Friday, December 8, 2023
A new organ retrieval method for hearts from donors is sparking a debate on the boundary between life and death in hospitals. NYU Langone Health supports the way, claiming to have been the first to try it in the U.S. in 2020. However, NewYork-Presbyterian Hospital, with the city's most extensive organ transplant program, has rejected it after an ethics committee review.
The controversial technique involves expanding the pool of potential heart donors to include comatose patients not declared brain dead and whose families have withdrawn life support. The procedure restores the heart after death, but ethical concerns persist among some surgeons and bioethicists.
Critics of this new organ retrieval method raise ethical concerns, particularly related to the traditional definition of death involving irreversible cessation of the heart and blood circulation. Restarting blood flow in the new procedure challenges this definition, leading some to question the validity of the initial death declaration.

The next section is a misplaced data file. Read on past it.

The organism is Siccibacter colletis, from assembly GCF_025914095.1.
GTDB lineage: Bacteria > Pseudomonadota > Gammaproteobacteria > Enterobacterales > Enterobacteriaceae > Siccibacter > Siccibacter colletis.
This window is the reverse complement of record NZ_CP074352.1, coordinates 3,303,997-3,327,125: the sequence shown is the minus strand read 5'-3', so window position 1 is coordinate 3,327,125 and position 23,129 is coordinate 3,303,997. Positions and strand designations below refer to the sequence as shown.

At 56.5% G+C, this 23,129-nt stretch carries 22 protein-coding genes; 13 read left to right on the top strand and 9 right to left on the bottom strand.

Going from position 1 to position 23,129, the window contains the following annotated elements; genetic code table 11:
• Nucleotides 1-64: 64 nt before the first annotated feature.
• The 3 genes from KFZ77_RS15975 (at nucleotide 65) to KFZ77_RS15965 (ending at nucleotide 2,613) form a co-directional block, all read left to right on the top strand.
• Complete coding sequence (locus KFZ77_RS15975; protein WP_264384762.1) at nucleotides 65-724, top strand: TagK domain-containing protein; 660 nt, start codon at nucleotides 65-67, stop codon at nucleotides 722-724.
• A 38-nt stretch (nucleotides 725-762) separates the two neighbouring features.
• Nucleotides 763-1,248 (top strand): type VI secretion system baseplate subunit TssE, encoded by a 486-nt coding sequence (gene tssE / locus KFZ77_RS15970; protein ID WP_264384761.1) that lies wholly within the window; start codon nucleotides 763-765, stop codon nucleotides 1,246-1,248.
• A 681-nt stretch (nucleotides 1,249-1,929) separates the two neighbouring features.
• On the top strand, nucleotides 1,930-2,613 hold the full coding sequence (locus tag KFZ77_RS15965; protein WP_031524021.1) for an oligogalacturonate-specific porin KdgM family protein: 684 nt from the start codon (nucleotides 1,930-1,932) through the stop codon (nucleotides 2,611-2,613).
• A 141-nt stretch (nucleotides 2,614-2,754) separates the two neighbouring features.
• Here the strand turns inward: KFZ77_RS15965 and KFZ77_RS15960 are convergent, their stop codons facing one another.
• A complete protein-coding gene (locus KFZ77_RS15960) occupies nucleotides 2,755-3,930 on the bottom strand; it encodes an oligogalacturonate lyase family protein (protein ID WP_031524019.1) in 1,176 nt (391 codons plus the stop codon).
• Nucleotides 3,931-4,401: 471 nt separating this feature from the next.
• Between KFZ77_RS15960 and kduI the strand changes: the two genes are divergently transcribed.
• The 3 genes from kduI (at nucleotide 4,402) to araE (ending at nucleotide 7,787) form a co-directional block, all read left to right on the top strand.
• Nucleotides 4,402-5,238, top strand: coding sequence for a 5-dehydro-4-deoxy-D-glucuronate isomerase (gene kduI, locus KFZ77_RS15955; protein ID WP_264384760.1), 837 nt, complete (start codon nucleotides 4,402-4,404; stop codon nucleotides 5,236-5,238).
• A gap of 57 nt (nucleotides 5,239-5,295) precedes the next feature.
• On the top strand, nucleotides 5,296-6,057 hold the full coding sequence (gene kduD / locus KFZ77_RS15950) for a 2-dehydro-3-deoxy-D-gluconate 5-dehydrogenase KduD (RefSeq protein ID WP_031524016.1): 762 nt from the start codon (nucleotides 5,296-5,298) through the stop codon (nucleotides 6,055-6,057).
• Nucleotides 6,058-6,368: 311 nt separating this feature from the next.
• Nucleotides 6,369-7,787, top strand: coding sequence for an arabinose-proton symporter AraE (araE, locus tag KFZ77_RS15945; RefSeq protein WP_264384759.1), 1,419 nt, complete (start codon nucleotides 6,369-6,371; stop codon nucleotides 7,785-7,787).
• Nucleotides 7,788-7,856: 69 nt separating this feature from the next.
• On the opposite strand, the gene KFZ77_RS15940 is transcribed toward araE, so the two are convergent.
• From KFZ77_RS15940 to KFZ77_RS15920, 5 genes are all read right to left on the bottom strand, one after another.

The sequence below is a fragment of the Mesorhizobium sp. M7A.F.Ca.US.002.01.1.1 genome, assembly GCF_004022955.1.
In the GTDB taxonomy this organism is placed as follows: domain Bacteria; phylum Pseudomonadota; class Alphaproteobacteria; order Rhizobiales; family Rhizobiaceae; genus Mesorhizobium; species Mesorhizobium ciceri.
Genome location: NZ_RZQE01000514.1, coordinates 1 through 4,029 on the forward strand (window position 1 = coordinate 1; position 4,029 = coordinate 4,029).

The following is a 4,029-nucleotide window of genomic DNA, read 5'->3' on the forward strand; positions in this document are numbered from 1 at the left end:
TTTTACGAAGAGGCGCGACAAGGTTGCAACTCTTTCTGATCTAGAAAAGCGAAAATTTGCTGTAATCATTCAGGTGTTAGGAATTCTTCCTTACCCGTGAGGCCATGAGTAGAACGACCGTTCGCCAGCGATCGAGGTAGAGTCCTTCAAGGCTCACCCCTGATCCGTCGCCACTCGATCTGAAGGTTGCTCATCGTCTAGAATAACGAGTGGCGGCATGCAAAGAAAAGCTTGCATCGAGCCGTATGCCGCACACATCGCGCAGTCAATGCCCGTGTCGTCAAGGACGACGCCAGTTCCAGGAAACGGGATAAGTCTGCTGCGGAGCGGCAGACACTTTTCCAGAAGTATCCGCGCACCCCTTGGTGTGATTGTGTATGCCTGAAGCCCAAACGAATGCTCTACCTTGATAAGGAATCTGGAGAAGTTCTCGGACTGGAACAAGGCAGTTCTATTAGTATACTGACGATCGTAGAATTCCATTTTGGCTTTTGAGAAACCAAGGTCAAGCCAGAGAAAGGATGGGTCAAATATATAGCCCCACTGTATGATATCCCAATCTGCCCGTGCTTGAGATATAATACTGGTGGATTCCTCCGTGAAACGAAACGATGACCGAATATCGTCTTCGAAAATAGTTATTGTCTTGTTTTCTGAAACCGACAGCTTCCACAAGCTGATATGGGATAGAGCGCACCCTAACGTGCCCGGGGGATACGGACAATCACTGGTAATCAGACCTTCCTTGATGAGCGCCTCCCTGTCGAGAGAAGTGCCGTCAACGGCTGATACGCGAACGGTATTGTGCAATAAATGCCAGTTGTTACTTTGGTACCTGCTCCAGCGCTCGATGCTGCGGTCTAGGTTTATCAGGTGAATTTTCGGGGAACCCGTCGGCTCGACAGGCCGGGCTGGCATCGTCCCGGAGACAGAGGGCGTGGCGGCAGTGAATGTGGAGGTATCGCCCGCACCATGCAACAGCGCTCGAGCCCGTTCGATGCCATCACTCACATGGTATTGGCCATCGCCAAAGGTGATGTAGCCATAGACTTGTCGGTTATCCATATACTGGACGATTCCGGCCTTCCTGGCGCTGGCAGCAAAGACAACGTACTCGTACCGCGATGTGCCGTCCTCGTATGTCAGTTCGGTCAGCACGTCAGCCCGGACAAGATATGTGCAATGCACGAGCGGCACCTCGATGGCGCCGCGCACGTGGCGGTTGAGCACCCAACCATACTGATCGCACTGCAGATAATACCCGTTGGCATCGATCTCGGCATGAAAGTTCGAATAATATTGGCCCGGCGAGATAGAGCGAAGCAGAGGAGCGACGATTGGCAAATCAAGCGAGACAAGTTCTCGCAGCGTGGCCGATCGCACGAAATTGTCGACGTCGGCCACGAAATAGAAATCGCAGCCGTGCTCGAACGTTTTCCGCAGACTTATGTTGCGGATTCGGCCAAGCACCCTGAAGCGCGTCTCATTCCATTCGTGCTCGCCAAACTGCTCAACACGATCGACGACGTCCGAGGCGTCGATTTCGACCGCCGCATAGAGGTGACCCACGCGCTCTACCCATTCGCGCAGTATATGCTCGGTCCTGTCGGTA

Another controversial aspect is using metal clamps to cut blood flow to the donor's head after heart revival, aiming to prevent any potential restoration of brain activity. This precaution implies a recognition that the donor may not be legally dead. The legal determination of death involves two criteria: circulatory death and brain death. The new potential donors, not declared brain dead, exhibit some signs of life, such as blinking or gasping when the breathing tube is removed.
For more information see Joseph Goldstein “When Does Life Stop? A New Way of Harvesting Organs Divides Doctors”, The New York Times, November 22, 2023.
Special thanks to Lewis Saret (Attorney, Washington, D.C.) for bringing this article to my attention.